Home Random Page


CATEGORIES:

BiologyChemistryConstructionCultureEcologyEconomyElectronicsFinanceGeographyHistoryInformaticsLawMathematicsMechanicsMedicineOtherPedagogyPhilosophyPhysicsPolicyPsychologySociologySportTourism






Lexical expressive means and stylistic devices

Peculiar use of set expressions

Stylistic functioning of morphologival forms

 
 


simile (or LITERARY COMPARISON)

(as) beautiful as a rose; stupid as an ass; stubborn as a mule; fresh as a rose; fat as a pig; white as snow; proud as a peacock; drunk as a lord.

According to the expressiveness:

Ø genuine

Ø trite:

1. similes, describing the appearance:

fair as a lily, fat as a pig, bright as a button.

2. similes, describing the features of the character:

cheerful as a lark, industrious as an ant, faithful as a dog.

3. similes, describing the actions:

busy as a bee, fleet as a deer, slow as a tortoise.

4. similes, describing the inner state:

feel like a fish out of water, black as a sin, blush like a rose.

Formally:

Ø grammatically, with the help of conjunctions (as if, as though, like, than, asas)

"like" is used:

to drink like a fish(= very much);

Oh, my love is like a red, red rose

That's newly sprung in June. (Burns);

Rise like lionsafter slumber, in unvanquishible number,

Shake your chains to earth, like dew

That in sleep had fallen on you.

We are many, they are few. (Shelly).

 

Ø lexically, by means of the words expressing likeness(remind, resemble, seem, appear) disguised simile:

He reminded me of a hungry cat.

 

Semantically:

Ø verbal, cognitive

Ø nonverbal, metaphoric, half-metaphor

 
 


Periphrasis

1) Of all the days that's in the week
I dearly love but one day -

And that's the day that comes between

A Saturday and Monday.

2) I understand you are poor and wish to earn money by nursing the little boy, my son, who has been so prematurely deprived of what can never be replaced (Dickens).

Periphrases are classified into:

Ø figurative (metonymic and metaphoric)

"The hospital was crowded with the surgically interesting products of the fighting in Africa" (I. Sh.);

Ø logical

"Mr. Du Pont was dressed in the conventional disguise with which Brooks Brothers cover the shame of American millionaires." (M. St.)

The little boy has been deprived of what can never be replaced (Dickens) (= deprived of his mother);

An addition to the little party now made its appearance (= another person came in).

The notion of king may be poetically represented as the protector of earls; the victor lord; the giver of lands; abattle may be called a play of swords; a saddle = a battle-seat; a soldier = a shield-bearer, God = Our Lord, Almighty, Goodness, Heavens, the Skies.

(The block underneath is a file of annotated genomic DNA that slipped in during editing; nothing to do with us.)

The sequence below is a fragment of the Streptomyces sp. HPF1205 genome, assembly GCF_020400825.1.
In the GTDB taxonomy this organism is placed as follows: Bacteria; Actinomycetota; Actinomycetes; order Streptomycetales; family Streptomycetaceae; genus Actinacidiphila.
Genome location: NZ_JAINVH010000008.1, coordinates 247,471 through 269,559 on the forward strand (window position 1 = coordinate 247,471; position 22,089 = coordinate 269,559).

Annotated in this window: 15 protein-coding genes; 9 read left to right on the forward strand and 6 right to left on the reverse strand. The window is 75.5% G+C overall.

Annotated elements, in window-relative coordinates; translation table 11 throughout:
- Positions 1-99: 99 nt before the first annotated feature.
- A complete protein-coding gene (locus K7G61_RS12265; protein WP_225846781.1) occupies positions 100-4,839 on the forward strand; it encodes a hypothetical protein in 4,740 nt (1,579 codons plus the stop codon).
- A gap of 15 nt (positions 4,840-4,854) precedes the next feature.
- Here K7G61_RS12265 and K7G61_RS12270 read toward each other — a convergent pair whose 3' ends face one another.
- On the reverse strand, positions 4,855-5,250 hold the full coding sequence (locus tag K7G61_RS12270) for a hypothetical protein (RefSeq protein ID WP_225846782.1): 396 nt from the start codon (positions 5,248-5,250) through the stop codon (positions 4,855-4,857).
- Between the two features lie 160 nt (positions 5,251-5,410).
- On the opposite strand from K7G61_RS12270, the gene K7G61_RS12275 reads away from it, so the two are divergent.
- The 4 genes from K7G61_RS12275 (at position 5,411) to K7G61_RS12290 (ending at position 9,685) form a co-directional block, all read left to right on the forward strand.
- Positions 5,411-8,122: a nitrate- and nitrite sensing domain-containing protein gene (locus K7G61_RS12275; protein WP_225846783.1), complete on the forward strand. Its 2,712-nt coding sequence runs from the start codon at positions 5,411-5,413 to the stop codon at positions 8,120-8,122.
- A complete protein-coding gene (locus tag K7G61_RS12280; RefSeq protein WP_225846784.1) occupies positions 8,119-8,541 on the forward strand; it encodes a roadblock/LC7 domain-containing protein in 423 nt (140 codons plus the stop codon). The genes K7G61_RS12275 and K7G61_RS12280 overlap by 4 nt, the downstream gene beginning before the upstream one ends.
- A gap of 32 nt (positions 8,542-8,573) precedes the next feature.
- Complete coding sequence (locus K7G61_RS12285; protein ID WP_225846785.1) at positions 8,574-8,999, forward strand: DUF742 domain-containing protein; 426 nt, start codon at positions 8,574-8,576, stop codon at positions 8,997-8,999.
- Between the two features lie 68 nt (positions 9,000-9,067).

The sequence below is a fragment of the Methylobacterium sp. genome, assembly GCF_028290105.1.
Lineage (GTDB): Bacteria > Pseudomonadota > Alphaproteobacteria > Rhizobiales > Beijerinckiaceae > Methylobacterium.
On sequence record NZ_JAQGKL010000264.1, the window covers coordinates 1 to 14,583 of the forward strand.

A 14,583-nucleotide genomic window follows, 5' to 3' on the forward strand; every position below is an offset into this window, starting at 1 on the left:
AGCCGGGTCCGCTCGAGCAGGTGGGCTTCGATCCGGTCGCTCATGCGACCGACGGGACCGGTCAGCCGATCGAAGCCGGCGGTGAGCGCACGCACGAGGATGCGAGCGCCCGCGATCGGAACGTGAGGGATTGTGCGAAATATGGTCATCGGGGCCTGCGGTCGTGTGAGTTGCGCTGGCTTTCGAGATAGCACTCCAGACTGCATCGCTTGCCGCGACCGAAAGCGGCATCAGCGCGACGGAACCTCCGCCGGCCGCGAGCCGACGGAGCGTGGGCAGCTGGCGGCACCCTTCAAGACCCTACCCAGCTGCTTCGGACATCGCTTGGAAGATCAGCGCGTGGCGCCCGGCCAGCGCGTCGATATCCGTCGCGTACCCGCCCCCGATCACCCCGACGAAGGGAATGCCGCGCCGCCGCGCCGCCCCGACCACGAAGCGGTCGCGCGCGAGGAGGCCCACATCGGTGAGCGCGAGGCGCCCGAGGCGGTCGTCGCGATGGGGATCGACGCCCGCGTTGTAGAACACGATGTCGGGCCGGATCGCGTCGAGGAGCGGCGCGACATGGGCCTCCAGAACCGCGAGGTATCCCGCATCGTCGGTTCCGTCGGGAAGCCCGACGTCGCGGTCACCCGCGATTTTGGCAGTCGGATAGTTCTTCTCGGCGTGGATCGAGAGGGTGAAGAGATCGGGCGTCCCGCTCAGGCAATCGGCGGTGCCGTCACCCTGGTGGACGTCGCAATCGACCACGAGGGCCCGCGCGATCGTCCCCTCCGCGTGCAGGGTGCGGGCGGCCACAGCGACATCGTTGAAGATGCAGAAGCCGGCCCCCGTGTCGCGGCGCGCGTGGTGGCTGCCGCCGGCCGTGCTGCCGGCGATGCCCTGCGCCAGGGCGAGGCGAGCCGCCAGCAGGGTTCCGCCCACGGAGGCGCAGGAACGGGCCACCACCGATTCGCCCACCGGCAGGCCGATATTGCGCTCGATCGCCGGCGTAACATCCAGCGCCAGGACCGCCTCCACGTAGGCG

Periphrasis may have a poetic colouring:

a pensive warbler of the ruddy breast (= a bullfinch, : A. Pope); The sightless couriers of the air (= the winds: Shakespeare),

or a humorous colouring: a disturber of the piano keys (= a pianist; O. Henry).

 
 


Euphemism

Several groups:

Ø Religious euphemisms:



God may be replaced by Godness, Lord, Jove, Heaven, etc.

Devil by the deuce, the dickens, old Nick, old Harry.

Death to join the majority, to pass away, to go the way of al flesh, to go west, to breathe ones last, to expire, to depart, etc.

Ø Moral and convential

person with an alternative body image, big, fluffy, full-figured or heavy-set fat

hair disadvantaged bald

incomplete success failure

person of differing sobriety drunk

vertically challenged short

ten oclock girl, lady of the night ,night workers the oldest profession - call girl

to tie a donkey - to visit the toilet

Ø Professional

metalworker; locksmith

office manager secretary

press agent - publicist

Ø Medical

French ache, or French disease syphilis

heart attack

people with special needs

Lunatic Liam - psychiatric hospital

Ø Parlamentary, political

confrontation, incident, intervention,

limited action, operation

developing countries

 

hyperbole (, )
a car as big as a house; the man-mountain (-, );

The coffee shop smell was strong enough to build a garage on. (R. Chandler)

His grey face was so long that he could wind it twice round his neck.

One after another those people lay down on the ground to laugh and two of them died.

I was scared to death when he entered the room.

The girls were dressed to kill. He was so tall that I was not sure he had a face. (O. Henry);

I'd give anything to see it. Your dad is the smartest guy in the world. Janet worked her fingers to the bone. I can smell pizza from a mile away.

 

Ø The man was like the rock of Gibraltar. (simile)

Ø I was wildly sympathetic. (oxymoron)

Ø He is such a prehistoric monster. (metaphor)

 

Ø pronouns (all, every, everybody)

All the perfumes of Arabia will not sweeten this little hand. (Shakespeare)

Ø Numerical nouns, numerals

a thousand pardons

The car which picked me up on that particular guilty evening was a Cadillac limousine about seventy-three blocks long.

I've told you a million times.

Her family is one aunt about a thousand years old.

Ive seen this movie at least 80,000 times.

Ø adverbs of time (always, forever, for ages, never ever and forever)

We will be best friends forever.

Vanessa never has anything interesting to say.

I will never say never.

meiosis[mi'ousis] (understatement)

 

She wore a pink hat, the size of a button.

I was half-afraid that you have forgotten me.

It will cost you a pretty penny.

"It isn't very serious. I have this tiny little tumor on the brain." J.D. Salinger, The Catcher in the Rye

"You know, Einstein was not a bad physicist."

"The pond" as a name for the Atlantic Ocean.

 


Date: 2015-12-24; view: 1548


<== previous page | next page ==>
Interjections and exclamatory words | MORPHEMIC REPETITION
doclecture.net - lectures - 2014-2019 year. Copyright infringement or personal data (0.002 sec.)